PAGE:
It's the Holiday Season Again!

If anyone reading this needs reminders that Christmas is only a few weekends away or that turkeys are on perpetual ‘sale’ from now through Jan. 2, find a t.v. and turn it on. I’m writing instead about something that has been on my mind and in my heart these days. 

Much has changed since I wrote about gratitude last November. Gratitude I have, in abundance, but today I’m thinking about the friends, family, and clients who have supported me, cheered me on, and shared their own lives with me. Those human connections, some from close friends, some from almost strangers, made it possible for this human to go from barely functional to thriving.

I shared many of my personal difficulties in 2014 with friends and family. Someone always responded. Now I’m able to respond in kind, to connect with other humans. In the last few weeks, I’ve helped a friend with a family emergency and talked with another friend about a family situation. My organizing clients share personal stories with me. These connections, human to human, are essential. 

None of us lives in a vacuum. We humans are social beings, requiring connection with fellow humans in order to survive, much less thrive.

Think of how good it makes you feel when you connect with someone, however briefly. You smile at a parent over a toddler’s antics, you hold the door for another person struggling with packages, you talk to family, you spend an evening with friends, you attend a memorial service or a baby shower.

Think of the help you’ve received from a friend, from a stranger. Most of the time it’s simple and straightforward, as in a stranger opening a door for you. Other times the help is critical.

Lake County, about 50 miles north and east of me, was hit with massive fires in September. Firefighters from all over the state responded, as well as some from Australia and New Zealand. People from everywhere came to help in the aftermath. Donations of food, clothing, toys and games for kids, animal care, help with housing and transportation – all of it poured into the area. We all want to help, to stay connected with our fellow human beings.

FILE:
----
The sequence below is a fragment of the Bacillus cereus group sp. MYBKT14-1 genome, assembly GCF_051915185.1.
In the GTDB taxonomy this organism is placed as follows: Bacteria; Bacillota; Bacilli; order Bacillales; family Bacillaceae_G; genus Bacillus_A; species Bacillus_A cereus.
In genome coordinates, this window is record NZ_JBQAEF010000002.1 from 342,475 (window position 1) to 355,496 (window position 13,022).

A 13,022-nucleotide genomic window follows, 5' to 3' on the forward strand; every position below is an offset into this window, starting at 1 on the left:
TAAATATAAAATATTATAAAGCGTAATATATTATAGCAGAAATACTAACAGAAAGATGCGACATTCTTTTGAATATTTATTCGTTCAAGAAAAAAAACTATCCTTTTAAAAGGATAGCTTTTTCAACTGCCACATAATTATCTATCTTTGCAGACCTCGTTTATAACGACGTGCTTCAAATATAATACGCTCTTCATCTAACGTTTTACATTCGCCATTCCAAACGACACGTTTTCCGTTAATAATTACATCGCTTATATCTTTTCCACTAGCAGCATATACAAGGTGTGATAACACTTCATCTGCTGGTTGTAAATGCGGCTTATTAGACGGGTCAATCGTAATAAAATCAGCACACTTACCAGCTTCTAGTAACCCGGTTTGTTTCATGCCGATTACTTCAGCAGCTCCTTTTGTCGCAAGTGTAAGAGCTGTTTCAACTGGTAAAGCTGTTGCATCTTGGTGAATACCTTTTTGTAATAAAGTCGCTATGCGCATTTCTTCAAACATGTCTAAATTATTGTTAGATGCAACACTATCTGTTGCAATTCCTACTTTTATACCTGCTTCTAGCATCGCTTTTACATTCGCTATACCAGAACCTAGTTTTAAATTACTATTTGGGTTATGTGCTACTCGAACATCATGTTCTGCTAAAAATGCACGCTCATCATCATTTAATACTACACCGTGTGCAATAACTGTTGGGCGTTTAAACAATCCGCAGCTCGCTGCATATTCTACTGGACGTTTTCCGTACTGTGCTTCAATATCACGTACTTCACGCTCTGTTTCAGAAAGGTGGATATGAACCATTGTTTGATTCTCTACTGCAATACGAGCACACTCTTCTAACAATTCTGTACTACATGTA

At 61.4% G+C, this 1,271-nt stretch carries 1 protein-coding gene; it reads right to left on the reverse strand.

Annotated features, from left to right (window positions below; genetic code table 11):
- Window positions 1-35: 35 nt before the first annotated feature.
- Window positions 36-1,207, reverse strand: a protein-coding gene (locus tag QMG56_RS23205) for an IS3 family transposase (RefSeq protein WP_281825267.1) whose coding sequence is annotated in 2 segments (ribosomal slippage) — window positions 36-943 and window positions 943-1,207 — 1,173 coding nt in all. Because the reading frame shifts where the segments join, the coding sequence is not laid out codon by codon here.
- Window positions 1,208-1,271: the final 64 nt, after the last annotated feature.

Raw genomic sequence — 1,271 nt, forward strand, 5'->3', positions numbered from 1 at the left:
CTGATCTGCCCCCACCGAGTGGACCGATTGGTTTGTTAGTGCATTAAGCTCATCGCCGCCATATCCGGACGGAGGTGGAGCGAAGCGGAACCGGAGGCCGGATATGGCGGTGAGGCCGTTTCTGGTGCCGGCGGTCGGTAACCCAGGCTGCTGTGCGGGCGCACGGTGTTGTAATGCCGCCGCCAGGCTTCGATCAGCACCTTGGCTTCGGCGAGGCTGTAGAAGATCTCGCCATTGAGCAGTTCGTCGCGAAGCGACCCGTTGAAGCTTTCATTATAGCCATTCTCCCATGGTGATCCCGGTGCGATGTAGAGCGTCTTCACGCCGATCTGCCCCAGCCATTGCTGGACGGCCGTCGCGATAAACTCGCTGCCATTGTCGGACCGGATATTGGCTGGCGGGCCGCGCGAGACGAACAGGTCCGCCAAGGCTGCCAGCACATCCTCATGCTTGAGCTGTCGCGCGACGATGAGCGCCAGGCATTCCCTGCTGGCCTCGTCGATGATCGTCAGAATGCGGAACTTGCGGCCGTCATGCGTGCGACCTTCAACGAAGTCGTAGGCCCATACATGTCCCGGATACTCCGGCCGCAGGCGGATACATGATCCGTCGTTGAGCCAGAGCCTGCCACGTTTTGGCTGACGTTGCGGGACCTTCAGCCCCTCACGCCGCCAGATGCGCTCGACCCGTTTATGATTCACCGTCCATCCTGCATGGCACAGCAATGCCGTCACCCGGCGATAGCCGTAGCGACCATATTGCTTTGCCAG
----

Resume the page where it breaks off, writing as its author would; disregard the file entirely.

When we say to family and friends, ‘Let’s stay in touch’ what we mean is, ‘Let’s stay connected. Our connection is important to me.’

Human connection makes it possible for us to love people even when we’re angry at them. It creates room for respectful disagreement, even conflict. Connection sometimes helps to resolve conflict, and sometimes to accept disagreement.

Well beyond our physical maturity, deep connection demands that we grow, that we accept new things in our lives and let go of some old ones. Connection supports us in gut-wrenching grief and encourages us to keep moving forward.

This human-to-human connection has limitless capacity. It is a way we observe and acknowledge the Divine in each other. It can be still, quiet, very intense. It can be loud and brash and sweet all at the same time. Connection sometimes demands that we do what we don’t think we can, and then enjoy the unexpected accomplishment!

The weeks ahead are a blur of holiday events, preparations, clean up, and on and on. That’s in addition to ‘regular’ life. Also ahead are many opportunities to strengthen existing connections and begin new ones.

In this darkest, coldest time of the year, connecting to one another creates deeper warmth and feeds the spirit. It is essential to our bodies and hearts. Connect with each other in celebration of getting through another year, wonderful, humdrum, dreadful as it may be. Connect in anticipation and hope of what the next year might bring.

Simply connect.

This post was created by the following NBOC member
  Ruth Hansell of Clutter Demolition